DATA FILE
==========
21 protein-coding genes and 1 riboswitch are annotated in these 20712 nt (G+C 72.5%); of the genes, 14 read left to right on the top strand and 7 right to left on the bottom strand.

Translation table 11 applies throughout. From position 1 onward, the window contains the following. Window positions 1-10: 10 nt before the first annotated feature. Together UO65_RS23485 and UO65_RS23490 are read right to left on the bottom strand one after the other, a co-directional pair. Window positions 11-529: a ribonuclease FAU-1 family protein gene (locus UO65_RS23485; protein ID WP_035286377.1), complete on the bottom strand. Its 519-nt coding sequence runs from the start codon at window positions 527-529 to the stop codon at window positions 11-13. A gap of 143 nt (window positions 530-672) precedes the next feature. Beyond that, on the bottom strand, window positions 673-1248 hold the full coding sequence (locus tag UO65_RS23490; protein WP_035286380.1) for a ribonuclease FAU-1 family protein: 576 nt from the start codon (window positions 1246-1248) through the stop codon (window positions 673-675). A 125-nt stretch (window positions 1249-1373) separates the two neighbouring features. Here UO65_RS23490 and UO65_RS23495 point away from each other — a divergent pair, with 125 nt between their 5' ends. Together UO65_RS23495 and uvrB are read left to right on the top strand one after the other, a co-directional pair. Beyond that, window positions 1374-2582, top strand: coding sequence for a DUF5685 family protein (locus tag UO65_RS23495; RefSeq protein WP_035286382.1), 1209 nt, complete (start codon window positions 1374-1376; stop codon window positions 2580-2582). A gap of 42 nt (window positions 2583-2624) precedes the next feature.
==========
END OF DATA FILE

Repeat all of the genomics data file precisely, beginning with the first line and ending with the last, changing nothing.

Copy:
21 protein-coding genes and 1 riboswitch are annotated in these 20712 nt (G+C 72.5%); of the genes, 14 read left to right on the top strand and 7 right to left on the bottom strand.

Translation table 11 applies throughout. From position 1 onward, the window contains the following. Window positions 1-10: 10 nt before the first annotated feature. Together UO65_RS23485 and UO65_RS23490 are read right to left on the bottom strand one after the other, a co-directional pair. Window positions 11-529: a ribonuclease FAU-1 family protein gene (locus UO65_RS23485; protein ID WP_035286377.1), complete on the bottom strand. Its 519-nt coding sequence runs from the start codon at window positions 527-529 to the stop codon at window positions 11-13. A gap of 143 nt (window positions 530-672) precedes the next feature. Beyond that, on the bottom strand, window positions 673-1248 hold the full coding sequence (locus tag UO65_RS23490; protein WP_035286380.1) for a ribonuclease FAU-1 family protein: 576 nt from the start codon (window positions 1246-1248) through the stop codon (window positions 673-675). A 125-nt stretch (window positions 1249-1373) separates the two neighbouring features. Here UO65_RS23490 and UO65_RS23495 point away from each other — a divergent pair, with 125 nt between their 5' ends. Together UO65_RS23495 and uvrB are read left to right on the top strand one after the other, a co-directional pair. Beyond that, window positions 1374-2582, top strand: coding sequence for a DUF5685 family protein (locus tag UO65_RS23495; RefSeq protein WP_035286382.1), 1209 nt, complete (start codon window positions 1374-1376; stop codon window positions 2580-2582). A gap of 42 nt (window positions 2583-2624) precedes the next feature.